For the past four years, members of Congress have debated whether or not to allow border patrol agents additional access to public lands for national security purposes.
In 2011, an act with a pro-conservation title (H.R. 1505: the National Security and Federal Lands Protection Act) was introduced. The proposed bill would grant the U.S. Customs and Border Protection access to all public lands within 100 miles of the U.S. borders of Mexico and Canada. Within these large swaths of land, sixteen environmental laws would be waived including the Endangered Species Act, the Wilderness Act, and the National Environmental Protection Act (NEPA). Why? So that the border agents could patrol, build roads, fences, or other infrastructure for national security purposes without the burden of cumbersome environmental regulations. Later that year, the bill was amended to only apply to lands within 100 miles of the US-Mexico border. Various iterations of the bill have been proposed for the last several years, but nothing has been passed. I’m going to call all of the related bills the “border bill” for simplicity.
What is the latest on the border bill?
H.R. 399 and S. 208 are active bills currently being considered by Congress. Pew has created a map to show the lands that this bill would affect. As you can see on the map, the border bills would allow access to iconic parks such as Saguaro, Big Bend, and Carlsbad Caverns National Parks.
A separate but related border bill in Arizona (S. 750: Arizona Borderlands Protection and Preservation Act) would allow patrolling, surveillance, and equipment deployment in border lands. However, there is no mention of infrastructure or other construction in the full text. The map here shows the lands that this bill would affect.
What is so interesting about this legislation? Like many political debates, this is all about values, pitting national security and immigration reform against public land management and environmental stewardship.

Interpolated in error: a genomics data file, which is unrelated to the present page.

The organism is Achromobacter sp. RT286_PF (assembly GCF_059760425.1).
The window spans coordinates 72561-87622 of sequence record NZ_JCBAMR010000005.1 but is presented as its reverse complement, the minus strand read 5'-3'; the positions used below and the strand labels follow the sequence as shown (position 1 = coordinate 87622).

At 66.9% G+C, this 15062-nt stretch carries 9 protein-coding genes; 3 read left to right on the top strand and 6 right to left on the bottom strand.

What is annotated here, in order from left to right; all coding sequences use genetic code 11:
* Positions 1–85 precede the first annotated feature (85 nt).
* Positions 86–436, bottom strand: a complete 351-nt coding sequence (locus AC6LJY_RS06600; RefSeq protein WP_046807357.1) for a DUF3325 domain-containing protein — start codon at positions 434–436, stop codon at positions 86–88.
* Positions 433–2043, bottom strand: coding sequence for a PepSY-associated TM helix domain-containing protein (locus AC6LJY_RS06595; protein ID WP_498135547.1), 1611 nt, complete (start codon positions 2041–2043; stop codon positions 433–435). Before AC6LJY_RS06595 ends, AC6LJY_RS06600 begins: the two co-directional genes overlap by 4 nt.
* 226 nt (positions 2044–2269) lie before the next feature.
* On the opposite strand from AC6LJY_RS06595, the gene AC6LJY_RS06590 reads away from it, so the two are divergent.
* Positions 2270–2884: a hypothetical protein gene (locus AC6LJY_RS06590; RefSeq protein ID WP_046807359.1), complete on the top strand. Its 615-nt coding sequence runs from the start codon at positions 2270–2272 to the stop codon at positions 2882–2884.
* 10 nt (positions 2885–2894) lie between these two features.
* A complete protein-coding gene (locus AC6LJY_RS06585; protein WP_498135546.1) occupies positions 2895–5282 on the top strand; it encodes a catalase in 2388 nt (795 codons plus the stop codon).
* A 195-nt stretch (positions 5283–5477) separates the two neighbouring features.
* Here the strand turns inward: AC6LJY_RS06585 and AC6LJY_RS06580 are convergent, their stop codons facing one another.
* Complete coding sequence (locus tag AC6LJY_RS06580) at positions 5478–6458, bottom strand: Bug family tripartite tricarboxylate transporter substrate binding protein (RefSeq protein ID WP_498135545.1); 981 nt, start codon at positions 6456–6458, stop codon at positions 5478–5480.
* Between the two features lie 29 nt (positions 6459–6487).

Proponents of the bill argue that the government should do everything in its power to protect national security. They argue that immigration is out of control and that the border should be secured by any means necessary. Debates can get testy. Recently, John McCain responded to a question from Senator Carper of Delaware about the bill: “In all due respect, frankly, I don’t give a damn if somebody that lives in Delaware doesn’t like my efforts.” Proponents see immigrants as a threat to national security; border crossings are also linked to exacerbated drug and human trafficking.
Opponents, however, state that this bill would be destructive to the environment. Because the bill would waive environmental laws, the Customs and Border Patrol could avoid completing Environmental Impact Assessments required by NEPA which often delay projects but also allow for more environmentally friendly project design. Because these border bills waive the Endangered Species Act, arguably the strongest conservation law in the U.S. (if not the world), endangered species found in these areas could be put at substantial risk. Infrastructure projects – roads, fences, helipads, patrol bases – could themselves fragment habitat and disturb wildlife in sensitive areas.
These border bills, if passed, would constitute a systemic downgrade of protected areas such as National Parks and National Monuments. Downgrades are one type of legal change encapsulated in the concept of PADDD – protected area downgrading, downsizing, and degazettement. You can explore the myriad protected areas that these border bills could affect on PADDDtracker.org.
If passed, it is unknown exactly how much of a toll these bills would take on the environment and to what extent they would enhance security. Although the bill does provide Customs and Border Patrol with access to large swaths of land, the agency may not effectively need access to very distant areas from the border. It is possible that the debate about the border bills is a NIMBY (not in my backyard) issue – constituents of Arizona and other border states may feel differently about the border security issue because it is more of a local concern for them.
It is difficult to summarize this complex issue. Overall, values are driving the political dispute over border security and public lands. Given the current political climate, the border bill debate is likely to continue without a resolution.